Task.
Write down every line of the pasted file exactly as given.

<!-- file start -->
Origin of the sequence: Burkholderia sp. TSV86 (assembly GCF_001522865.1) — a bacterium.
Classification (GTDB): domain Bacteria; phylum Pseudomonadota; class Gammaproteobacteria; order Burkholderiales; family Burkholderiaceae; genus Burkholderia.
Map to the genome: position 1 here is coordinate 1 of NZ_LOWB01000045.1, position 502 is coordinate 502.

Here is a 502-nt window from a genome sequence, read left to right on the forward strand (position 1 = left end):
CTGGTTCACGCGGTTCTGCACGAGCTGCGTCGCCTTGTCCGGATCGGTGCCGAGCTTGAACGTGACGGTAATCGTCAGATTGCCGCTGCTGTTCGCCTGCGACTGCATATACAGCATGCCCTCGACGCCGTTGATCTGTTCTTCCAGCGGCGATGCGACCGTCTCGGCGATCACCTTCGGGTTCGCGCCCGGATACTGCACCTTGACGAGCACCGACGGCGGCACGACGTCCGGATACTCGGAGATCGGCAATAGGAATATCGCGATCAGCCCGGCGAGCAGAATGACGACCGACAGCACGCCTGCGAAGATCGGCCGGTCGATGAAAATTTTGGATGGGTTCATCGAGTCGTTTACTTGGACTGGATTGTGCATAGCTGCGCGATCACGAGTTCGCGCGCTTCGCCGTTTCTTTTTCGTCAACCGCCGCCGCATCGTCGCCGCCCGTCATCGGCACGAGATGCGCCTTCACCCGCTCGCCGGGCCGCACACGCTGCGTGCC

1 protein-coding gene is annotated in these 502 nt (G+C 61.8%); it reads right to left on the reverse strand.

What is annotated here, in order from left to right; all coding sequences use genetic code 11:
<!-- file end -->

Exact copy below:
Origin of the sequence: Burkholderia sp. TSV86 (assembly GCF_001522865.1) — a bacterium.
Classification (GTDB): domain Bacteria; phylum Pseudomonadota; class Gammaproteobacteria; order Burkholderiales; family Burkholderiaceae; genus Burkholderia.
Map to the genome: position 1 here is coordinate 1 of NZ_LOWB01000045.1, position 502 is coordinate 502.

Here is a 502-nt window from a genome sequence, read left to right on the forward strand (position 1 = left end):
CTGGTTCACGCGGTTCTGCACGAGCTGCGTCGCCTTGTCCGGATCGGTGCCGAGCTTGAACGTGACGGTAATCGTCAGATTGCCGCTGCTGTTCGCCTGCGACTGCATATACAGCATGCCCTCGACGCCGTTGATCTGTTCTTCCAGCGGCGATGCGACCGTCTCGGCGATCACCTTCGGGTTCGCGCCCGGATACTGCACCTTGACGAGCACCGACGGCGGCACGACGTCCGGATACTCGGAGATCGGCAATAGGAATATCGCGATCAGCCCGGCGAGCAGAATGACGACCGACAGCACGCCTGCGAAGATCGGCCGGTCGATGAAAATTTTGGATGGGTTCATCGAGTCGTTTACTTGGACTGGATTGTGCATAGCTGCGCGATCACGAGTTCGCGCGCTTCGCCGTTTCTTTTTCGTCAACCGCCGCCGCATCGTCGCCGCCCGTCATCGGCACGAGATGCGCCTTCACCCGCTCGCCGGGCCGCACACGCTGCGTGCC

1 protein-coding gene is annotated in these 502 nt (G+C 61.8%); it reads right to left on the reverse strand.

What is annotated here, in order from left to right; all coding sequences use genetic code 11: